Wednesday, July 23, 2014

Unemployment and Labor Force Participation: Revisiting the Puzzle

The US unemployment rate has been painfully high in the Great Depression and its aftermath, but the high unemployment rates of the early 1980s look even worse--at least at first glance. However, the 1970s and 1980s were a time when a rising share of the adult population, and especially women, were entering the (paid) labor force, while the last few years are a time when the share of the adult population is in the labor force is declining .  Indeed, it's been a standard concern in the last few years that the official unemployment rate is not capturing the true pain in the labor market, because the official unemployment rate only includes those who are looking for work--not those who have become discouraged and given up looking. What's is the interaction between the unemployment rate and the labor force participation rate telling us?

Here'a figure showing the post-World War II unemployment rate. The monthly peak of the unemployment rate at 10% in October 2009 was second-highest of any post World War II recession, behind the peak of 10.8% in November and December 1982. In addition, from December 1979 to August 1987, a period of almost eight years, the monthly unemployment rate exceeded 6%. More recently, the unemployment rate first rose above 6% in August 2008, and as of June 2014 was at 6.1%. Thus, it's plausible that that the current stretch of monthly unemployment above 6% will last a little more than six years--which is dismal, but still with some way to go before matching the high unemployment rates that prevailed during most of the 1980s.

However, this comparison doesn't feel quite fair. After all, during the 1970s and 1980s, the labor force participation rate (that is, the share of adults who either had jobs or were unemployed and looking for jobs) was rising from 60% to about 67%. Since the start of the Great Recession, the labor force participation rate has fallen from 66% down to about 63%. An unemployment rate falling back below 6% was more comforting in the 1980s, with a rising share of adults working, than it would be in 2014, with a falling share of adults working. Here's a figure showing the labor force participation rate in the post World War II period.

To investigate these issues, the Council of Economic Advisers has just published "The Labor Force Participation Rate Since 2007: Causes and Policy Implications." The rise in the labor force participation rate from about 1960 up through the mid-1990s was driven both by the baby boom generation reaching working age, and the dramatic entry of women into the (paid) labor force. The decline since about 2000 is largely because the rising proportion of women in the labor force levelled off, and the aging of the baby boom generation is raising the number of retirees. Here's a figure from the report showing the labor force participation rate for men and women separately.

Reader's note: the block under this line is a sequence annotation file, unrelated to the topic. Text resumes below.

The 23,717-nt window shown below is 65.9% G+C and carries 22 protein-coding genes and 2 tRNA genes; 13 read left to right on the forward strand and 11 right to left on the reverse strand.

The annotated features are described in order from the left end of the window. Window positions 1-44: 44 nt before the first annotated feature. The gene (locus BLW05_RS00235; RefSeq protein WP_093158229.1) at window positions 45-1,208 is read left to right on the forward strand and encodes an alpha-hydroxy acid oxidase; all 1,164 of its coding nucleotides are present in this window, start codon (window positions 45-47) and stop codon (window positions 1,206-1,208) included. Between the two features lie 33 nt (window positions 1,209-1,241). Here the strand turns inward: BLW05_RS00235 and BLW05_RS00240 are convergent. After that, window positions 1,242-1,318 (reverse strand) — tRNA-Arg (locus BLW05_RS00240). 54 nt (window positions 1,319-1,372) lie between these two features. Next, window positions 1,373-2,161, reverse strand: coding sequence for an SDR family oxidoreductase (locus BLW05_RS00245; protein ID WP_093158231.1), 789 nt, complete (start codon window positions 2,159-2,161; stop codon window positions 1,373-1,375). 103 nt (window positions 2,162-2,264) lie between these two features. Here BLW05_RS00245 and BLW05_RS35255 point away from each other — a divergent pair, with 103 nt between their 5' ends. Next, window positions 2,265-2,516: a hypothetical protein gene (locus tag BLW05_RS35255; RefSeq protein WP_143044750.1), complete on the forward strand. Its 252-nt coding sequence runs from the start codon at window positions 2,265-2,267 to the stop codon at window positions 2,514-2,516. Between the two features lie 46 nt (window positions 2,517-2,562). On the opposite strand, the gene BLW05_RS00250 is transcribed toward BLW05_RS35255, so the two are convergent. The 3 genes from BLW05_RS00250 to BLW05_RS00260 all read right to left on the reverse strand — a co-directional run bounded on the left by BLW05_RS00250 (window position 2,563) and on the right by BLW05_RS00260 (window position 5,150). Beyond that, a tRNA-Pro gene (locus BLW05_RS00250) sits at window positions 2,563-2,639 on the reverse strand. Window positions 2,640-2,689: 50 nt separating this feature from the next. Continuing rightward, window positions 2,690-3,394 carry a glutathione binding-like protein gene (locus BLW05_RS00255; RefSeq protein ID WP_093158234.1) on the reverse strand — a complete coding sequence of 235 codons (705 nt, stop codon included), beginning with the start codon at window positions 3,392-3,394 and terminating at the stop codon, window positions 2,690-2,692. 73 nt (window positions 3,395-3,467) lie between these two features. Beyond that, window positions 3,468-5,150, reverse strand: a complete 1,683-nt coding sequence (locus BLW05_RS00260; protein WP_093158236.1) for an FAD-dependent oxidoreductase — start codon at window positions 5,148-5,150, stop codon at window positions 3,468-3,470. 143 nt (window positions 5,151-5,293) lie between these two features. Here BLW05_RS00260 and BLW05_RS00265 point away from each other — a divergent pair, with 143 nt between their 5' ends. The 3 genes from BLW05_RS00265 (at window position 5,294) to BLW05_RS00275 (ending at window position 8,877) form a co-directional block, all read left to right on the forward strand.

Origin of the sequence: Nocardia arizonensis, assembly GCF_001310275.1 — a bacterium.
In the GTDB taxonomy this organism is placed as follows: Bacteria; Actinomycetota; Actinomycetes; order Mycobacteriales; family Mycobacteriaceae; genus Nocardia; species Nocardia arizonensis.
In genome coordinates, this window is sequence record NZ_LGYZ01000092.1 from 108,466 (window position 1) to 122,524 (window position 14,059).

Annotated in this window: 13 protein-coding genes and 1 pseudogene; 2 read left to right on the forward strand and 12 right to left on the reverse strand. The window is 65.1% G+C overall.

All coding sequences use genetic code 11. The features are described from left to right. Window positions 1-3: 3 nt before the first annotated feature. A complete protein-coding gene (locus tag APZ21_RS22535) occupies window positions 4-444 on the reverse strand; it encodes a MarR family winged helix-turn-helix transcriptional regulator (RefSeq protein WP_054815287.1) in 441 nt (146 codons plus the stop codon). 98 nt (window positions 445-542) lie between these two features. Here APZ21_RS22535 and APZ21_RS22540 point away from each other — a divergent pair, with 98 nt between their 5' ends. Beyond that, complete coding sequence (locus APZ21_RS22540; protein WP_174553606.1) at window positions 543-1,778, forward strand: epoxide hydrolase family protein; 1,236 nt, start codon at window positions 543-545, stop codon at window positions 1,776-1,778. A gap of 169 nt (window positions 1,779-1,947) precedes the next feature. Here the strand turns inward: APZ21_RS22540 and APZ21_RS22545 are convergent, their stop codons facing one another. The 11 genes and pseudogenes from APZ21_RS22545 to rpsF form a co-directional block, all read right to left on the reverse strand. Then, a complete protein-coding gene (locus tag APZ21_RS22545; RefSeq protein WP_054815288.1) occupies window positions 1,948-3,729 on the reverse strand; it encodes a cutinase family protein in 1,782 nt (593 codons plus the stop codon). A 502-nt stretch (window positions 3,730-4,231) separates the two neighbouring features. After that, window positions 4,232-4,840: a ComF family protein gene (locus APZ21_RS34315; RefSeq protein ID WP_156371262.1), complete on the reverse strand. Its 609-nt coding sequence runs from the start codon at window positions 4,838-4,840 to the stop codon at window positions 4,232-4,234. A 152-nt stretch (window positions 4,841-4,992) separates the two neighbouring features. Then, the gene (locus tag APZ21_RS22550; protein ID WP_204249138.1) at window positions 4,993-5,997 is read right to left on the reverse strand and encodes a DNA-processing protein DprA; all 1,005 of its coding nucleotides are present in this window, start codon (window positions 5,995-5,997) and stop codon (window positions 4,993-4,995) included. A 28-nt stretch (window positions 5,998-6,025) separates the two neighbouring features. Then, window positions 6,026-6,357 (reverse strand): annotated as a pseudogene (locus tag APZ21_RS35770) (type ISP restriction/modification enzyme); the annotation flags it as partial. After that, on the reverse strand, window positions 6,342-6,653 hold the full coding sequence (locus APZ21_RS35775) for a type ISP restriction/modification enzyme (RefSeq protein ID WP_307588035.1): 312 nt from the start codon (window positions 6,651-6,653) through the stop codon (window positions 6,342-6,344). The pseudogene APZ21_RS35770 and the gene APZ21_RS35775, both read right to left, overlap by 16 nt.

The CEA also notes that during every recession, the labor force participation rate tends to fall a little, as some people give up looking for jobs and thus aren't counted as officially "unemployed." After presenting its own analysis, and showing that it fits fairly well with previous studies of the subject, the CEA notes: "Up until the beginning of 2012 the [labor force] participation rate was generally slightly higher than would have been predicted based on the aging trend and the standard business cycle effects. But in the last two years, the participation rate has continued to fall at about the same rate even though the unemployment rate has been declining rapidly."

In other words, the drop in the labor force participation rate up through about 2012 was explainable based on the aging of the population and the common patterns during a recession. (Here's a post from April 2012 that refers to a study making this point.) In this telling, the real puzzle is not why the labor force participation rate fell up to 2012, but why it has continued to fall so quickly since 2012. To explain what is different about the period since 2012, compared with the period after previous recessions, the CEA report focuses most heavily on how long-term unemployment has been different in the aftermath of the Great Recession. For example, here's one figure showing the share of the total unemployed who have been out of work more than 27 weeks. In past recessions, this share peaked at about 20% of the total unemployed. In the Great Recession, the share of long-term unemployed peaked at above 40% of all unemployed, and even now remains at historically high levels. (Here's a post from July 2013 on the legacy of long-term unemployment.)

Another measure of long-term unemployment is the average duration of unemployment. Again, remember that only those who are actually looking for a job are counted as officially unemployed, not those who have become discouraged and stopped looking. In the last few recessions, the average length of unemployment peaked at around 20 weeks. In the Great Recession, it peaked at about 40 weeks, and is still at a discomfitingly high 35 weeks.

The CEA report looks at some other potential reasons for why labor force participation has dropped off, like a rising share of the 16-24 year-old age bracket being in school, and other breakdowns by age, gender and disability status. At least to me, the most important bottom line is not to focus on the somewhat sterile argument of who should "really" be counted as unemployed. After all, the Bureau of Labor Statistics does also collect statistics on "discouraged" workers and "marginally attached" workers. Instead, the key message is that the lower unemployment rate includes a much larger than usual share of long-term unemployed. Waiting for the U.S. economy to re-absorb these workers has not been showing good results.